Chester Cathedral’s Contemporary Performance Artist in Residence, Claire Henderson-Davis, will perform a contemporary dance interpretation of Marcel Dupré’s Symphonie-Passion this Easter.
The work, entitled Anima, is choreographed by Claire Henderson Davis and Bettina Carpi, a Chester-based dance artist. Anima is performed by Claire and Bettina with a company drawn from the cathedral, the local community and students from Chester University Dance Department. Symphonie-Passion is played on the cathedral’s Grand Organ by Philip Rushforth, Director of Music.
The performance of Anima is part of the cathedral’s Easter programme. Birth, death, and resurrection – the central themes of Easter and of Dupré’s organ masterpiece – are interpreted within the framework of the human struggle to become differentiated and mature in the face of the mob.
Anima will take place three times on Monday 10th April at 11.00am, 3.00pm and 6.30pm and will be free. The performance will seek to gather anyone who might be in the cathedral at those times as well as those who have come specifically to see the piece.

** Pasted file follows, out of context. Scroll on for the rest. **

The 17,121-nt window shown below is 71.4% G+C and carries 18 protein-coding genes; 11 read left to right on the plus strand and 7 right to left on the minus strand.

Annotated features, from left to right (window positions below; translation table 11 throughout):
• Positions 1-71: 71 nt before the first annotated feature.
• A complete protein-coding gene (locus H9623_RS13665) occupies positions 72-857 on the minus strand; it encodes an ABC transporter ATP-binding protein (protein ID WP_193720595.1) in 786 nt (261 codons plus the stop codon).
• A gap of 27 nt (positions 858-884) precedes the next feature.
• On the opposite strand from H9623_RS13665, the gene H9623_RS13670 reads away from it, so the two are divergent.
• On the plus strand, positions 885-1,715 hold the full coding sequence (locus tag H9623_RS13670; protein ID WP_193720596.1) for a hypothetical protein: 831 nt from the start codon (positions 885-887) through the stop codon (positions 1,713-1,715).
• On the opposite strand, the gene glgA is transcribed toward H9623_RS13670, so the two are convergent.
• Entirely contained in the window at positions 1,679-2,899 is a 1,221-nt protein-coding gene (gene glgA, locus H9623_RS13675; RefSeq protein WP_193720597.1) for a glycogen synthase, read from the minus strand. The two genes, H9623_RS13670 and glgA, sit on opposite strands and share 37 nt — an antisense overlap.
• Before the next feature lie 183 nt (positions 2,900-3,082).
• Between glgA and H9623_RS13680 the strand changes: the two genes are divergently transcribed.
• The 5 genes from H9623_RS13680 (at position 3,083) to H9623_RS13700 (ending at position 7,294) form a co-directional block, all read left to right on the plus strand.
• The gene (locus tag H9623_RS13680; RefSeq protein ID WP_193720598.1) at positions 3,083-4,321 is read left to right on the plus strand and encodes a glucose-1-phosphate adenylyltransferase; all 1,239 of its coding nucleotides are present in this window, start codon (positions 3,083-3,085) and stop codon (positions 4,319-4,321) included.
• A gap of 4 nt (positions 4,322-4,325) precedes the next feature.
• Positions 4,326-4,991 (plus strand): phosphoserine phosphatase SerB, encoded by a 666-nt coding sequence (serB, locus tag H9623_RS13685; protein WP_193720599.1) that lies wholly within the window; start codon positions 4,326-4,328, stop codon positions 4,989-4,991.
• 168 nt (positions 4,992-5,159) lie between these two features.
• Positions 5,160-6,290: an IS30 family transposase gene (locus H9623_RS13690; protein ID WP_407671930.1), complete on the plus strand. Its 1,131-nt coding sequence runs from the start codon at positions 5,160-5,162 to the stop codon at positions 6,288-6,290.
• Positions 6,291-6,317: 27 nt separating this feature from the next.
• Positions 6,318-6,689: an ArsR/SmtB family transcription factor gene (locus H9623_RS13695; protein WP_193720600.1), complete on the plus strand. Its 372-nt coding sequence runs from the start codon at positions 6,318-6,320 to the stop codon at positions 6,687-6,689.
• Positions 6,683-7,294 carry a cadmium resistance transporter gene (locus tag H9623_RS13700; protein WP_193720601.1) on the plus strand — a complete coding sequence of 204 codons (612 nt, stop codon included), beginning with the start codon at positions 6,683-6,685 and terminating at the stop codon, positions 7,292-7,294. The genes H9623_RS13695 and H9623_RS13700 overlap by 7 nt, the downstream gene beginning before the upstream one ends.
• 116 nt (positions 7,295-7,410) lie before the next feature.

Anima will be performed in the South Transept, under Metamorphosis, the sculptural installation in paper by Richard Sweeney, which provides an exciting visual context for the work.
Claire Henderson Davis said:
“‘Anima’ means the soul or inner self or the feminine part of the psyche and the piece, performed by a company of women, explores themes of connection and disconnection, of belonging, and of the relation of the individual to the group. It engages in a dialogue with the music without enacting the passion story in a literal way.”
Marcel Dupré was born in Rouen and became well known in Britain during the First World War when he was acting organist at Notre-Dame, Paris. His first recital in Britain was given at the Royal Albert Hall in 1920 and he came to play in Chester Cathedral on two occasions in 1922. It was said that the cathedral was ‘thronged from end to end’ with spectators.